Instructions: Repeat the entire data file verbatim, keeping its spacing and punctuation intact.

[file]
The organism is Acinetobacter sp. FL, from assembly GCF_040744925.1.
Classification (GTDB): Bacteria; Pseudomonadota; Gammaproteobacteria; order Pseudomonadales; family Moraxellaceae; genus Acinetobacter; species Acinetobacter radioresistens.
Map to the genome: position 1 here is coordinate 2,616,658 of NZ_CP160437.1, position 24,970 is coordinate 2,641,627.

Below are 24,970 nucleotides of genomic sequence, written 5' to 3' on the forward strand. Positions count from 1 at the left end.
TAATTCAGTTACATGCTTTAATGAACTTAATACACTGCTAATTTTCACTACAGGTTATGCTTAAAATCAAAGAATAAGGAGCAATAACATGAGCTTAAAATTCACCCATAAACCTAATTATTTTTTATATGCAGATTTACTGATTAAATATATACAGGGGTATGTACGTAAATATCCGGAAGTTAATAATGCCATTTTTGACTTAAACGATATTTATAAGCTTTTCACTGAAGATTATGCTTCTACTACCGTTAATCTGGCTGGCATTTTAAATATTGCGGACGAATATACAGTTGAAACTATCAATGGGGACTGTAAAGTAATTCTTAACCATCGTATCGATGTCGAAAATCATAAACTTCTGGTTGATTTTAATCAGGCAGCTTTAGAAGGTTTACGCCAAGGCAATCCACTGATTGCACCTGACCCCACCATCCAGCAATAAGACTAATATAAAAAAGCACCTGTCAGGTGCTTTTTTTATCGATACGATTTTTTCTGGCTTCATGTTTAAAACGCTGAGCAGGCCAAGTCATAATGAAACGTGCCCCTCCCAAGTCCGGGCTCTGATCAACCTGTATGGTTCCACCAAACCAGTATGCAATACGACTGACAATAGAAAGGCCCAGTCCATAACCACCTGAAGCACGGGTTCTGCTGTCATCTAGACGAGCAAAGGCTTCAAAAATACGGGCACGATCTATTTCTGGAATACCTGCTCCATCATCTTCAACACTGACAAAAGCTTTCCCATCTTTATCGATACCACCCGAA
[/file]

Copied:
The organism is Acinetobacter sp. FL, from assembly GCF_040744925.1.
Classification (GTDB): Bacteria; Pseudomonadota; Gammaproteobacteria; order Pseudomonadales; family Moraxellaceae; genus Acinetobacter; species Acinetobacter radioresistens.
Map to the genome: position 1 here is coordinate 2,616,658 of NZ_CP160437.1, position 24,970 is coordinate 2,641,627.

Below are 24,970 nucleotides of genomic sequence, written 5' to 3' on the forward strand. Positions count from 1 at the left end.
TAATTCAGTTACATGCTTTAATGAACTTAATACACTGCTAATTTTCACTACAGGTTATGCTTAAAATCAAAGAATAAGGAGCAATAACATGAGCTTAAAATTCACCCATAAACCTAATTATTTTTTATATGCAGATTTACTGATTAAATATATACAGGGGTATGTACGTAAATATCCGGAAGTTAATAATGCCATTTTTGACTTAAACGATATTTATAAGCTTTTCACTGAAGATTATGCTTCTACTACCGTTAATCTGGCTGGCATTTTAAATATTGCGGACGAATATACAGTTGAAACTATCAATGGGGACTGTAAAGTAATTCTTAACCATCGTATCGATGTCGAAAATCATAAACTTCTGGTTGATTTTAATCAGGCAGCTTTAGAAGGTTTACGCCAAGGCAATCCACTGATTGCACCTGACCCCACCATCCAGCAATAAGACTAATATAAAAAAGCACCTGTCAGGTGCTTTTTTTATCGATACGATTTTTTCTGGCTTCATGTTTAAAACGCTGAGCAGGCCAAGTCATAATGAAACGTGCCCCTCCCAAGTCCGGGCTCTGATCAACCTGTATGGTTCCACCAAACCAGTATGCAATACGACTGACAATAGAAAGGCCCAGTCCATAACCACCTGAAGCACGGGTTCTGCTGTCATCTAGACGAGCAAAGGCTTCAAAAATACGGGCACGATCTATTTCTGGAATACCTGCTCCATCATCTTCAACACTGACAAAAGCTTTCCCATCTTTATCGATACCACCCGAA